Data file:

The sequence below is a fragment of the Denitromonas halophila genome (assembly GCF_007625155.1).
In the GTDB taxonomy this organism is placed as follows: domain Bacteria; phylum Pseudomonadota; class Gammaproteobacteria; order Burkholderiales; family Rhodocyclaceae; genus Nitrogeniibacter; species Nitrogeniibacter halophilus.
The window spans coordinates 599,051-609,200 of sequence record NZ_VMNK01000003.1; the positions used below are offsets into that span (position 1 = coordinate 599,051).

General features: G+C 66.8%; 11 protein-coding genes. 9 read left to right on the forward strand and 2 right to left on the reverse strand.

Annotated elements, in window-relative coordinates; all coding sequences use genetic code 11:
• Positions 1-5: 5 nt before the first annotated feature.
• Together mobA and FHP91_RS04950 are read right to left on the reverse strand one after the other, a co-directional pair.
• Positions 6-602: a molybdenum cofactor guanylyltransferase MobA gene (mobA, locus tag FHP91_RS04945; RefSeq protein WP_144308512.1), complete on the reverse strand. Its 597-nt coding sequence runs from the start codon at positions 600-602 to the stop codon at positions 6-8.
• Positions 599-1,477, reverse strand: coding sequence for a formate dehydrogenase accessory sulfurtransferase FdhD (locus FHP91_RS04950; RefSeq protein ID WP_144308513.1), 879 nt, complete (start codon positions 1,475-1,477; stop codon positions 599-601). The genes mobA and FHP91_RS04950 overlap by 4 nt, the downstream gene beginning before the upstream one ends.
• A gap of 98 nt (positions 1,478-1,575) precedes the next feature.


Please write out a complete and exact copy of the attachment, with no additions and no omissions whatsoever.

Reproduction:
The sequence below is a fragment of the Denitromonas halophila genome (assembly GCF_007625155.1).
In the GTDB taxonomy this organism is placed as follows: domain Bacteria; phylum Pseudomonadota; class Gammaproteobacteria; order Burkholderiales; family Rhodocyclaceae; genus Nitrogeniibacter; species Nitrogeniibacter halophilus.
The window spans coordinates 599,051-609,200 of sequence record NZ_VMNK01000003.1; the positions used below are offsets into that span (position 1 = coordinate 599,051).

General features: G+C 66.8%; 11 protein-coding genes. 9 read left to right on the forward strand and 2 right to left on the reverse strand.

Annotated elements, in window-relative coordinates; all coding sequences use genetic code 11:
• Positions 1-5: 5 nt before the first annotated feature.
• Together mobA and FHP91_RS04950 are read right to left on the reverse strand one after the other, a co-directional pair.
• Positions 6-602: a molybdenum cofactor guanylyltransferase MobA gene (mobA, locus tag FHP91_RS04945; RefSeq protein WP_144308512.1), complete on the reverse strand. Its 597-nt coding sequence runs from the start codon at positions 600-602 to the stop codon at positions 6-8.
• Positions 599-1,477, reverse strand: coding sequence for a formate dehydrogenase accessory sulfurtransferase FdhD (locus FHP91_RS04950; RefSeq protein ID WP_144308513.1), 879 nt, complete (start codon positions 1,475-1,477; stop codon positions 599-601). The genes mobA and FHP91_RS04950 overlap by 4 nt, the downstream gene beginning before the upstream one ends.
• A gap of 98 nt (positions 1,478-1,575) precedes the next feature.